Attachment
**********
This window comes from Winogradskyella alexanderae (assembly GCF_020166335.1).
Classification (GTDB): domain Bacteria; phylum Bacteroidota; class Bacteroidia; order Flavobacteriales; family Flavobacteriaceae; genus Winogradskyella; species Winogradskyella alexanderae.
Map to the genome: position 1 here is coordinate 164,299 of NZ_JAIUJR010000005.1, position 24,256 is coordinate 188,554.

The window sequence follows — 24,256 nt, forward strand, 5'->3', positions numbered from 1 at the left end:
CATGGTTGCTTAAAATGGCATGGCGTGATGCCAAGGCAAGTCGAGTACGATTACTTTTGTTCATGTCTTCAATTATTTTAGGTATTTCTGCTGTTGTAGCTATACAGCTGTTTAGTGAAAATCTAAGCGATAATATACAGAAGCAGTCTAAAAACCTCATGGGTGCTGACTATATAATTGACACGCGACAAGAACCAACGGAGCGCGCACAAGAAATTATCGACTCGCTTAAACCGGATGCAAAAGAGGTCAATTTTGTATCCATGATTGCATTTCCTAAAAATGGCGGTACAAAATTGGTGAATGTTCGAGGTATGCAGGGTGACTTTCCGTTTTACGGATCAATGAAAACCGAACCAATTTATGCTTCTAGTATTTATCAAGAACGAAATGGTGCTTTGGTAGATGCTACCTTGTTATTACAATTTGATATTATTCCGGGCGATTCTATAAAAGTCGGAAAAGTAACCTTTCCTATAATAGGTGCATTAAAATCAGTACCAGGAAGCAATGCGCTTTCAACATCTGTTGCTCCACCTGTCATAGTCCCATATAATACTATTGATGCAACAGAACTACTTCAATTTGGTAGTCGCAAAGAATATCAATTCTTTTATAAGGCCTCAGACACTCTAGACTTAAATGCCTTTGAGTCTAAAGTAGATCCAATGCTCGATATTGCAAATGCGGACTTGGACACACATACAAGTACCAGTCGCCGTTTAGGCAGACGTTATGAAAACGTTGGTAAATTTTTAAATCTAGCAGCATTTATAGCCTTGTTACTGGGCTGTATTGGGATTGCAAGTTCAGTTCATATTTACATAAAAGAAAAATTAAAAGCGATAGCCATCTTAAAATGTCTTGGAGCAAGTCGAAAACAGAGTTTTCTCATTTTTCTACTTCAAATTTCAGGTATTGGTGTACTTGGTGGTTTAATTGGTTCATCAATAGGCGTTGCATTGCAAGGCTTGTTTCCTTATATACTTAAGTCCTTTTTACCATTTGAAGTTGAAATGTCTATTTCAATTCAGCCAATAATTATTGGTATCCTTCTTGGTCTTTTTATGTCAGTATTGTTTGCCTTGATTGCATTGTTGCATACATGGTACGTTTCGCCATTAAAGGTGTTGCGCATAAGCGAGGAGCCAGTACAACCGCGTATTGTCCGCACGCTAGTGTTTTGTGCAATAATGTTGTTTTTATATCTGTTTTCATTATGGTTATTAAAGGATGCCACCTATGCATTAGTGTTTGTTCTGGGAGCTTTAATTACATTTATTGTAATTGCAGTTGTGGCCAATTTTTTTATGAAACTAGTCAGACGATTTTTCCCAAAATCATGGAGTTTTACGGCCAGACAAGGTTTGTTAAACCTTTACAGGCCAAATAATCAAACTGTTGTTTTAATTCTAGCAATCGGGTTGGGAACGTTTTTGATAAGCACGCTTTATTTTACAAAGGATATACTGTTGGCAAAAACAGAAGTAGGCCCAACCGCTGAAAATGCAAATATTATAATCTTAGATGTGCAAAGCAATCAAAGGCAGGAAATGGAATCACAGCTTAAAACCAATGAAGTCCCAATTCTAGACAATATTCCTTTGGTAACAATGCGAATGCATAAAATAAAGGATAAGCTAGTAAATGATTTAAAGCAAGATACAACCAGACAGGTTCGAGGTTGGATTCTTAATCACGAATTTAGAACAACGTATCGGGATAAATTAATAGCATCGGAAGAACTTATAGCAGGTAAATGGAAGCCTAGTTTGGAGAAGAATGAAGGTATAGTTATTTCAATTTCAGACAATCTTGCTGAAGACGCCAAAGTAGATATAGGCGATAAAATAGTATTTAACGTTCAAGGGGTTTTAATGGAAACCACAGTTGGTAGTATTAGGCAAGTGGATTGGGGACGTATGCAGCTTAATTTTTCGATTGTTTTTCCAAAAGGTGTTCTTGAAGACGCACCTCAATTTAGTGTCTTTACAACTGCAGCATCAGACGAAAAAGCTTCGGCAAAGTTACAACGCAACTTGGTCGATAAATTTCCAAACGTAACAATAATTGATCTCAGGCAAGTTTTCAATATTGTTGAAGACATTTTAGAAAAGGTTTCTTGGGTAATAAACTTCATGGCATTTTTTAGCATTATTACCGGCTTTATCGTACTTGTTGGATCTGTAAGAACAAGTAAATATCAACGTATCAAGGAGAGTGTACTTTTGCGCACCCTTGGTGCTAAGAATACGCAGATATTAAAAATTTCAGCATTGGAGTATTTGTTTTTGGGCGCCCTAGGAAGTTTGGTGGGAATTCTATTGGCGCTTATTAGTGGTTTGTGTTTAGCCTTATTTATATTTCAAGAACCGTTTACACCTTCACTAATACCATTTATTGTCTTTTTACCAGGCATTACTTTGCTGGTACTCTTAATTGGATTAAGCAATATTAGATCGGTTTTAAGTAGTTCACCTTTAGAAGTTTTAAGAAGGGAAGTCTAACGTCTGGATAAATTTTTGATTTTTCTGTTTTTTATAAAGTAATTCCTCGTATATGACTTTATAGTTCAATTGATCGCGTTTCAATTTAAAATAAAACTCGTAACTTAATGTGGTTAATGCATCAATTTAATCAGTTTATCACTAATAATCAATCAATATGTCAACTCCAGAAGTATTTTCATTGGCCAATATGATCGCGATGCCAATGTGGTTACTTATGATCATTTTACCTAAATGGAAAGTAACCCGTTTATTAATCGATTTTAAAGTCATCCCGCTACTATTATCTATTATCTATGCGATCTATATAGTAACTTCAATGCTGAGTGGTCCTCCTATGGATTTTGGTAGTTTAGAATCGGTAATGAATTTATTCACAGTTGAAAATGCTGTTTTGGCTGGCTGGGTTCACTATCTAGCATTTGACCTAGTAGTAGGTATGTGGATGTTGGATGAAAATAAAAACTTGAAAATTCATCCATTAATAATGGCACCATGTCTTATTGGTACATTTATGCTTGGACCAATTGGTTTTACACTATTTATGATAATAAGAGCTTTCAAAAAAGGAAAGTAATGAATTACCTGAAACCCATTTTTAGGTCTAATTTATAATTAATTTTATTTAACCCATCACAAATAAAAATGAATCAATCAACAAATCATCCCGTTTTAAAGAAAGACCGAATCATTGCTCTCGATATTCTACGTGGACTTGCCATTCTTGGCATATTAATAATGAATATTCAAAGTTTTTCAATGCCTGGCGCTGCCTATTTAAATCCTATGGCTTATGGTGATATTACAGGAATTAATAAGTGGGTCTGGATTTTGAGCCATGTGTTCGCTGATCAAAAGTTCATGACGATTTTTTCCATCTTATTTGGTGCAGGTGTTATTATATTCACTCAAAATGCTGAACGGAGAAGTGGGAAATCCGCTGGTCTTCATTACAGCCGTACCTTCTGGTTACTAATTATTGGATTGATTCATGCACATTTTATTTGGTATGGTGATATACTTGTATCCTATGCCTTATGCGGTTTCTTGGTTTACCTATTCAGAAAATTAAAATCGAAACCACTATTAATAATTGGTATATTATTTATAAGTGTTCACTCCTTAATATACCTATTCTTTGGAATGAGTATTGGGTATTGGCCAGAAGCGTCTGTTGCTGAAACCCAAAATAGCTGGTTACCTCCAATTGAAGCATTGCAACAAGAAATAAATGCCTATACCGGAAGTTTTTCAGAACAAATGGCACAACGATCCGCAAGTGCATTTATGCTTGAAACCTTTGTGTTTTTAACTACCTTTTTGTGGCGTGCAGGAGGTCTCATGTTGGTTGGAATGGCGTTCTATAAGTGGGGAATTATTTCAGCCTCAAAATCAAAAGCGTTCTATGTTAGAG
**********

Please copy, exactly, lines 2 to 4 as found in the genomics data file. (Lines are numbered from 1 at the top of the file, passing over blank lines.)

Classification (GTDB): domain Bacteria; phylum Bacteroidota; class Bacteroidia; order Flavobacteriales; family Flavobacteriaceae; genus Winogradskyella; species Winogradskyella alexanderae.
Map to the genome: position 1 here is coordinate 164,299 of NZ_JAIUJR010000005.1, position 24,256 is coordinate 188,554.

The window sequence follows — 24,256 nt, forward strand, 5'->3', positions numbered from 1 at the left end: